Artifacts complicate bypass plans in WillistonWILLISTON, N.D. (AP) — Plans to build a permanent truck bypass around Williston have been complicated by what North Dakota Transportation Director Francis Ziegler says is an "unprecedented" discovery of American Indian artifacts.
WILLISTON, N.D. (AP) — Plans to build a permanent truck bypass around Williston have been complicated by what North Dakota Transportation Director Francis Ziegler says is an "unprecedented" discovery of American Indian artifacts.
The artifacts uncovered along the preferred route for the bypass include burial sites and stone circles, Ziegler said during a meeting Wednesday with city and Williams County officials.
"This is unprecedented. In my years in project development, I've never seen this kind of concentration," Ziegler said. "Up to 20 percent of these sites are burials. We don't want to start at all; we just want to leave it. We have never, ever gone through any burial grounds. If we do, it's by accident."
The state spent $1 million to study the cultural resources because of the possibility that federal funding and agencies will be involved in the bypass project at some point, Deputy Transportation Director Grant Levi said.
Levi, who takes over as department director when Ziegler retires at the end of the week, said he met with tribal leaders and was impressed by their solidarity in opposing the route.
"This is the first time I've seen the four tribes (in North Dakota) stand unified in a position," he said, adding that tribal leaders have indicated they might sue if necessary to stop the project.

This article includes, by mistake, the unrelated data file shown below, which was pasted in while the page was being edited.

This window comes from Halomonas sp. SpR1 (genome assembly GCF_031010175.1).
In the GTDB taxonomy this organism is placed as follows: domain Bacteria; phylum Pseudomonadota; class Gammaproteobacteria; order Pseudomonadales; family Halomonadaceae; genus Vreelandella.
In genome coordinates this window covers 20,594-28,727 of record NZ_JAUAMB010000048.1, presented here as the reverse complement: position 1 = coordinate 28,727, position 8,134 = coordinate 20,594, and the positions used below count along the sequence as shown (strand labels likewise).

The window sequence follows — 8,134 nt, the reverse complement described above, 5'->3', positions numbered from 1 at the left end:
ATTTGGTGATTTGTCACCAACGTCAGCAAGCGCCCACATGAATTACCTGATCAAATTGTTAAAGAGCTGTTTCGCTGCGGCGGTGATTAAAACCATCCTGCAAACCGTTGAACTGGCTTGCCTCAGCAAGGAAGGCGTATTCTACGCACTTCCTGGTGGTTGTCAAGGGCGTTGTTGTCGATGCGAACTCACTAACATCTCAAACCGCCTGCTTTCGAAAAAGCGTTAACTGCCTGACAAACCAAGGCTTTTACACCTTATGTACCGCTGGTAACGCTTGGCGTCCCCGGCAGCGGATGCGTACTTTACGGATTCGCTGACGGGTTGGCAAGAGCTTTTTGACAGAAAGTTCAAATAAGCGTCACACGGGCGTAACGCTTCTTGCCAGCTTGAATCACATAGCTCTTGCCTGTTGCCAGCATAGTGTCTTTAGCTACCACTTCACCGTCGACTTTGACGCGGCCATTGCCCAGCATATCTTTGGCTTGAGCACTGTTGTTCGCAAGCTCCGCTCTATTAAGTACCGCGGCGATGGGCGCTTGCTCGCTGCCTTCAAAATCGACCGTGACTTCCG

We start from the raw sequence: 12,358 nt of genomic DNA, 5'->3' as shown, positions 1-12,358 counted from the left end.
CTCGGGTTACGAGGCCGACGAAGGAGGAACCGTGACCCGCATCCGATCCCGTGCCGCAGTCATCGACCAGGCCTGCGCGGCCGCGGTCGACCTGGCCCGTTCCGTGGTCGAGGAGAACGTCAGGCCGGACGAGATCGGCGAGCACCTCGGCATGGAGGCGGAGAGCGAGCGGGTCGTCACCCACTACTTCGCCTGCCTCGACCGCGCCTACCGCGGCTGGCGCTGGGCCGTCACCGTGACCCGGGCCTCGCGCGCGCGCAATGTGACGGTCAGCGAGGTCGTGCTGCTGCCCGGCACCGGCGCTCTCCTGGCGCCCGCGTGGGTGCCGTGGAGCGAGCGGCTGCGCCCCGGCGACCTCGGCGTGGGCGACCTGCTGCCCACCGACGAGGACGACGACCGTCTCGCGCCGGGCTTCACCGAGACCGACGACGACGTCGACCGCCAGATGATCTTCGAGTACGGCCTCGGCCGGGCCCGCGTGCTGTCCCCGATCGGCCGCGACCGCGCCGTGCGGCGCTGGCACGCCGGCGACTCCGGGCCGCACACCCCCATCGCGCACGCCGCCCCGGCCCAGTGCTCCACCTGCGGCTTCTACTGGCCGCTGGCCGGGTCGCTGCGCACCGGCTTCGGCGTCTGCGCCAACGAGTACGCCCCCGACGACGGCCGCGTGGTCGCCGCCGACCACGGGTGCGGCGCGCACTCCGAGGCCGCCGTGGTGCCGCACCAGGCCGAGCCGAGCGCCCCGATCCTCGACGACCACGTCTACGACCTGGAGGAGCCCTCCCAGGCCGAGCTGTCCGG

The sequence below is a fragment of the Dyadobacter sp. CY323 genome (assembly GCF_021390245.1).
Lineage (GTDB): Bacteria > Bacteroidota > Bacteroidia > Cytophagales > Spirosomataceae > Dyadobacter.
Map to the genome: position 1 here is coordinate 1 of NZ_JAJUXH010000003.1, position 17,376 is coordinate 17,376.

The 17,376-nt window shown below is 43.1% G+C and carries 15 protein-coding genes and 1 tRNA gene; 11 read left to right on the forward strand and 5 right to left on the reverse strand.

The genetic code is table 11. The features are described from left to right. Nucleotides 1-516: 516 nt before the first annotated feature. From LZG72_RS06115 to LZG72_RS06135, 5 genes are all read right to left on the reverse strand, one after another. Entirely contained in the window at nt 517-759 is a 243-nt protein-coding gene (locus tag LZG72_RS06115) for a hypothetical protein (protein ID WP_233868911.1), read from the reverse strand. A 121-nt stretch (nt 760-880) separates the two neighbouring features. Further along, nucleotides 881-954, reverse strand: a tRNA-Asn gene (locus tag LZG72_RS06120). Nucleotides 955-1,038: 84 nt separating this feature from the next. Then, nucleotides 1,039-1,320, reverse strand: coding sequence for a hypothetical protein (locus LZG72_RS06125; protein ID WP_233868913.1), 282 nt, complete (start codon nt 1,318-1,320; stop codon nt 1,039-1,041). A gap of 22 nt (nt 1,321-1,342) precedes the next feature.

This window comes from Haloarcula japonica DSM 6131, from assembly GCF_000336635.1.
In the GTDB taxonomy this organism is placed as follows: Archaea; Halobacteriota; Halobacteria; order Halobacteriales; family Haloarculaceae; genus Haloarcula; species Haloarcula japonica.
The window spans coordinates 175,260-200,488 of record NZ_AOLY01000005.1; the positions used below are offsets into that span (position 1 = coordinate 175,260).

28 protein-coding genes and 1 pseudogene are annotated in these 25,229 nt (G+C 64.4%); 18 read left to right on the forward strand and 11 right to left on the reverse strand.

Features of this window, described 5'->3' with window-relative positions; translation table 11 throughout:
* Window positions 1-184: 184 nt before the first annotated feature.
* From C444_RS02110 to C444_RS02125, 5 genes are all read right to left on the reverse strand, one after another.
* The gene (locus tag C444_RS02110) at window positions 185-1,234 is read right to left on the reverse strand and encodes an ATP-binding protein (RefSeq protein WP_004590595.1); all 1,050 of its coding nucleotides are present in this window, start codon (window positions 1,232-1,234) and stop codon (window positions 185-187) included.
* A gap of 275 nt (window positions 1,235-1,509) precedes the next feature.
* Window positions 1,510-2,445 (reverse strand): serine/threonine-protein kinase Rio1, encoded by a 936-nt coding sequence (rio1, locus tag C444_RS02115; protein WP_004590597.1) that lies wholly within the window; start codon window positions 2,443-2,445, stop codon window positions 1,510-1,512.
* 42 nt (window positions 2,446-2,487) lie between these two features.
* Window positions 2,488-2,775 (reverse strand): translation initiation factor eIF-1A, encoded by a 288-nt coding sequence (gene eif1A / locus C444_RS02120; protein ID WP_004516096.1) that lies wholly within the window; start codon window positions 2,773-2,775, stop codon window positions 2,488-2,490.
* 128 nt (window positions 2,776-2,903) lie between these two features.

A Standing Rock Sioux committee passed a resolution Wednesday asking for the route to be abandoned. Tribal Chairman Charles Murphy said the resolution will be passed by the full Tribal Council next week.
Crews earlier this year completed a temporary bypass in the area to help route heavy oil field truck traffic around Williston and ease congestion in city limits. It is designed to last only two or three years. Levi said officials will look at options for a permanent bypass that does not disturb the artifacts, but County Commission Chairman Dan Kalil said a second possible route is opposed by some private property owners whose land would be affected.
"This is one of the most important decisions our city and county are going to make in our terms of office," Kalil said.